• 10.  Several studies have noted an increase in the concentration of cysteinyl leukotrienes (CysLTs) in the airways of patients with EIB. a recent study found that the fraction of exhaled nitric oxide (FENO) is elevated in asthmatic patients with EIB, Angiopoetin 2, a mediator that enhances microvascular permeability, is increased in the airways in EIB Mast cell infiltration of the airways has also been implicated in EIB.
  • 11. Duration of EIA Symptoms• Symptoms begin during or after exercise and usually worsen 5-20 minutes after stopping activity• Some people experience a “late-phase reaction” 4- 12 hours after exercising. Symptoms usually less severe.
  • 12. Diagnosis Exercise-induced asthma can be diagnosed by history only and formal testing is usually required only in competitive athletes. Points in the patient history: - Onset during or after exercise - EIB not affect first 5 minutes of exercise - Symptoms duration longer than 5 minutes
  • 13. Testing for EIA - FRAST: free running asthma screening test - Treadmill exercise test - Cycling FRAST A simple screening test in children: 1. Establish a baseline PEF. 2. Have the child run continuously for 7 minutes (same duration as treadmill exercise test), OR have the child run until he/she has symptoms. 3. Check PEF, more than 15% decrease in PEF is diagnostic of EIA.
  • 14. Exercise Challenge TestDiagnosis: 10 - 15% reduction of PEFR or FEV1 after 6 minutes treadmill exercise at 85- 90% maximal heart rate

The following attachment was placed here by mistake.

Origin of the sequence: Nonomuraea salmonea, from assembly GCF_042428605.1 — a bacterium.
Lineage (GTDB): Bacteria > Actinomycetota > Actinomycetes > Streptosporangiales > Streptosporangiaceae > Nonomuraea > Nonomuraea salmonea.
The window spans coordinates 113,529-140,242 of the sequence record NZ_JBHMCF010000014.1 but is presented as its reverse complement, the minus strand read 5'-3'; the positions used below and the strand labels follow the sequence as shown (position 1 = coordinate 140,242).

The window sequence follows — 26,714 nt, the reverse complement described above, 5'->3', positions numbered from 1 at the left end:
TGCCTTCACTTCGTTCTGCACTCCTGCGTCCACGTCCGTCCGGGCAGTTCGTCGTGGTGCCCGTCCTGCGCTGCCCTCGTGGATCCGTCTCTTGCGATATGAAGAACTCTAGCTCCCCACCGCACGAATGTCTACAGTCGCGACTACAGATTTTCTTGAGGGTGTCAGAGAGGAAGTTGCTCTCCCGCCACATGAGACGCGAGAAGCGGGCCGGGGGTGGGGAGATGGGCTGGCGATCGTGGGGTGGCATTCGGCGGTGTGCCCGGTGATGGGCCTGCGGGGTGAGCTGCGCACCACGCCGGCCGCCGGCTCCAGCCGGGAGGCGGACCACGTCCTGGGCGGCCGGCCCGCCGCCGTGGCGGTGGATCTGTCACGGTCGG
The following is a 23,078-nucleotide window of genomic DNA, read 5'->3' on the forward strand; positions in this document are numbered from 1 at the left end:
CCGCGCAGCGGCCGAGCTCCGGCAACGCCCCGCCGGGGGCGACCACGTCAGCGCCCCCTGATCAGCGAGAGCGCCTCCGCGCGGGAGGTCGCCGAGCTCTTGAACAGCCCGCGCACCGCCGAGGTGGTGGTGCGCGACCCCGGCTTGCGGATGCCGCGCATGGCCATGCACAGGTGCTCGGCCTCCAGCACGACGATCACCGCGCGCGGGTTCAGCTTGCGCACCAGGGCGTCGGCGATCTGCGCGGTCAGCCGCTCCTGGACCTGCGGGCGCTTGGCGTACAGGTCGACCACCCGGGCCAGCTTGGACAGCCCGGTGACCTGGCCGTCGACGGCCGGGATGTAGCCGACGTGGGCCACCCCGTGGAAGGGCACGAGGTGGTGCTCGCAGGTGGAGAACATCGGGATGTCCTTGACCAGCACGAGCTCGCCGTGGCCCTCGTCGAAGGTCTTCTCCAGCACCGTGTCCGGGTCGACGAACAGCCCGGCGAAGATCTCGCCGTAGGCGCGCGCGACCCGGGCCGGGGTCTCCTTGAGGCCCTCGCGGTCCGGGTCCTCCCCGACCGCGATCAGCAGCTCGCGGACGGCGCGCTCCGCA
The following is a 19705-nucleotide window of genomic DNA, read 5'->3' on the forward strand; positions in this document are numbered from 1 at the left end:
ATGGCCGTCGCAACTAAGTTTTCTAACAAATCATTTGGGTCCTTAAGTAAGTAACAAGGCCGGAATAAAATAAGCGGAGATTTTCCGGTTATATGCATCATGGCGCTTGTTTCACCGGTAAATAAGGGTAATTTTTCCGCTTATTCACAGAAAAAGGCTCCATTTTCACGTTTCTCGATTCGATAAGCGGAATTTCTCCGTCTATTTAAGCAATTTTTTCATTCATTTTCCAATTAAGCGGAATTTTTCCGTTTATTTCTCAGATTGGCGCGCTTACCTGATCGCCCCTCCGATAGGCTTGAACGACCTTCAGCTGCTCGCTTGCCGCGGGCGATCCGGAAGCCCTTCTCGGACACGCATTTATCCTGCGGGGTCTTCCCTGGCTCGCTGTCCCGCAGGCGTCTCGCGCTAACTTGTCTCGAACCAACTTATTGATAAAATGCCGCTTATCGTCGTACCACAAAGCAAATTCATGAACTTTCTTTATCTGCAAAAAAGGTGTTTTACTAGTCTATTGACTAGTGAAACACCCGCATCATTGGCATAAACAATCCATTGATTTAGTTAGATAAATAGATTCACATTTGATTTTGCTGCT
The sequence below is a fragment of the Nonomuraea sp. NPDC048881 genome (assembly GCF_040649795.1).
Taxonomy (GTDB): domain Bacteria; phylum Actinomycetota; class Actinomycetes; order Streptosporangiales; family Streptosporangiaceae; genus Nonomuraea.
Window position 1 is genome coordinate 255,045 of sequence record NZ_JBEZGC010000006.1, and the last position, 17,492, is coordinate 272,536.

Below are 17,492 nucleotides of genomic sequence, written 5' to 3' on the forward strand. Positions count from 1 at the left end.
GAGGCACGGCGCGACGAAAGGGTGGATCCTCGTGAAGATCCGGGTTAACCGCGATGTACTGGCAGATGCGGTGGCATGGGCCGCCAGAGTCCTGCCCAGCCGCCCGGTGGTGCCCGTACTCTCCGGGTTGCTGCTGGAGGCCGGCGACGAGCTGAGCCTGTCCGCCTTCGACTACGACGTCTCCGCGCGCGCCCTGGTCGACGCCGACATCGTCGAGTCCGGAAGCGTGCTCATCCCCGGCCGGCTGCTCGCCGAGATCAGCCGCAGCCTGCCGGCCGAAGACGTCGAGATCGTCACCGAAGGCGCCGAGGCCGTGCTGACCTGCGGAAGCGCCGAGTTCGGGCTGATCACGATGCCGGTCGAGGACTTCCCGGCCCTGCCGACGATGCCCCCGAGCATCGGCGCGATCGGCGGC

• 15. Bronchial provocation tests used to diagnose asthma in athletes• Methacholine challenge• Exercise challenge• Mannitol inhalation• Eucapnic voluntary hyperpnea• Hypertonic saline challenge
  • 16. Management Non-pharmacological treatment: - Ensure patient has taken asthma medicine• Warm-up and Cool down periods• Hydrate before, during and after exercise• Check pollen and air quality• Cold Weather• - breath through the nose
  • 17. Pharmacological treatment Mnemonic for drugs used for treatment of EIB - CLIMB: Cromolyn Leukotriene receptor antagonist (LTRA), montelukast Inhaled steroids (ICS) Mast cell stabilizers other than cromolyn Beta-2 agonists, albuterol
  • 18. In conclusion• EIA is common affecting10-20% of the general population, and up to 90% of unselected asthmatics• It is easily managed with warm-up and cool- down, nasal breathing and pre-medication.• Cough post exercise best predictor for positive exercise challenge test• 90% can be successfully treated with pre exercise MDI• Return to play usually safe• Control of Exercise-induced asthma affords a healthy lifestyle in which exercise is performed without restrictions.
  • 19. Resources• American College of Allergy, Asthma, and Immunology – http://www.acaai.org• American College of Chest Physicians – http://www.chestnet.org• American Thoracic Society – http://www.thoracic.org• The Centers for Disease Control and Prevention – http://www.cdc.gov/asthma• National Asthma Education and Prevention Program – http://www.nhlbi.nih.gov/about/naepp/• Asthma and Allergy Foundation of America – http://www.aafa.org• American Lung Association – http://www.lungusa.org• American Academy of Allergy, Asthma, and Immunology – http://www.aaaai.org• Allergy and Asthma Network/Mothers of Asthmatics, Inc. – http://www.aanma.org